Yamaha has recalled 11,280 of its quarter-liter supersport – the YZF-R3 – due to possible engine seizure.Yamaha says on 2014/2015 YZF-R3 F/G motorcycles – built from Jan. 1, 2015 through April 15, 2016 – the oil pump fail, reducing oil pressure.
As a result of unregulated oil pressure, the oil-pump drive gear may also fail, and cause the engine to freeze from a lack of oil supply. If this occurs, the rear wheel may lock up, increasing the risk of a crash.Yamaha has notified owners, and dealers will replace the oil pump, free of charge. The recall began July 5, 2016. Owners may contact Yamaha customer service at 1-800-962-7926. Yamaha’s number for this recall is 990105. Owners may also contact the National Highway Traffic Safety Administration Vehicle Safety Hotline at 1-888-327-4236 (TTY 1-800-424-9153), or go to www.safercar.gov.About the Yamaha YZF-R3When Yamaha released the R3 with the help of former MotoGP rider Colin Edwards at the 2014 American International Motorcycle Expo in Orlando, the bike became an immediate threat the Kawasaki Ninja 300, the Honda CBR300R and the KTM RC390..The 368-lbs. (wet) bike’s 321cc two-cylinder creates around 42 horsepower @ 10,750 rpm and, and takes styling directly from its other brothers – the YZF-R6 and YZF-R1.Read our Yamaha R3 Review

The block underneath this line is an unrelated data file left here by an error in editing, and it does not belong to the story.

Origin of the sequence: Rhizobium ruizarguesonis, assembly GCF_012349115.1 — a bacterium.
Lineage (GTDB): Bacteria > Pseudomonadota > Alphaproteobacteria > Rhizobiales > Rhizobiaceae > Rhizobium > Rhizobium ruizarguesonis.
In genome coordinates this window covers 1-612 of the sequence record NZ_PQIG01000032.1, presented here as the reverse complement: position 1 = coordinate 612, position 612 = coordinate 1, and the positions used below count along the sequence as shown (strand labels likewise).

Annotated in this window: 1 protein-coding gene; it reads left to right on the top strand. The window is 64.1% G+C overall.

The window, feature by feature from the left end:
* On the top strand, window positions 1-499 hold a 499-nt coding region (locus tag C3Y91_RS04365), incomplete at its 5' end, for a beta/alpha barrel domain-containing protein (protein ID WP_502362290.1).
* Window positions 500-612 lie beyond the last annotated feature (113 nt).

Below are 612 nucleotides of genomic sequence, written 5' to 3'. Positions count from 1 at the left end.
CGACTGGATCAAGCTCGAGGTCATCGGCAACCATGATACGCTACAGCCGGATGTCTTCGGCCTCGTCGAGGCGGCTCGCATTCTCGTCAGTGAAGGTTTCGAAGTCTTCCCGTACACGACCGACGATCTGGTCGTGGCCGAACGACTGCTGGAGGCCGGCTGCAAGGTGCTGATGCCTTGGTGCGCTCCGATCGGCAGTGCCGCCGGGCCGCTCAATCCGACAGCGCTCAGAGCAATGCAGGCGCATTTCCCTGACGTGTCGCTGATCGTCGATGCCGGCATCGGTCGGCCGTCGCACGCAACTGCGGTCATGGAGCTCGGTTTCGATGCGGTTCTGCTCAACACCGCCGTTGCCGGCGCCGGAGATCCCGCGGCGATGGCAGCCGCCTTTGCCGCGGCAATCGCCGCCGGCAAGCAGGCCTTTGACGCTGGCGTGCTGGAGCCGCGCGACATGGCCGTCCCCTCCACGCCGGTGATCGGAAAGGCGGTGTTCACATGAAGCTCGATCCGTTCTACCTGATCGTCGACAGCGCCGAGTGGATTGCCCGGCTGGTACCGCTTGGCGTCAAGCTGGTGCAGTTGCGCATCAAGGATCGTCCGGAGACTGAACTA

Hello everyone and welcome once again to Ultimate Motorcycling’s weekly Podcast—Motos and Friends.
My name is Arthur Coldwells.
This week’s Podcast is brought to you by Yamaha motorcycles. Discover how the YZF-R7 provides the perfect balance of rider comfort and true supersport performance by checking it out at YamahaMotorsports.com, or see it for yourself at your local dealer.
This week’s episode features Senior Editor Nic de Sena’s impressions of the beautiful new Harley-Davidson Low Rider ST that is loosely based around the original FXRT Sport Glide from the 1980s. Hailing from The Golden State, these cult-status performance machines became known as West Coast style, with sportier suspension, increased horsepower, and niceties including creature comforts such as a tidy fairing and sporty luggage.
In past episodes you might have heard us mention my best friend, Daniel Schoenewald, and in the second segment I chat with him about some of the really special machines in his 170 or so—and growing—motorcycle collection. He’s always said to me that he doesn’t consider himself the owner, merely the curator of the motorcycles for the next generation.
Yet Daniel is not just a collector, but I can attest a really skilled rider. His bikes are not trailer queens, they’re ridden, and they’re ridden pretty hard. Actually, we have had many, many memorable rides on pretty much all of the machines in the collection at one time or another.
From all of us here at Ultimate Motorcycling, we hope you enjoy this episode!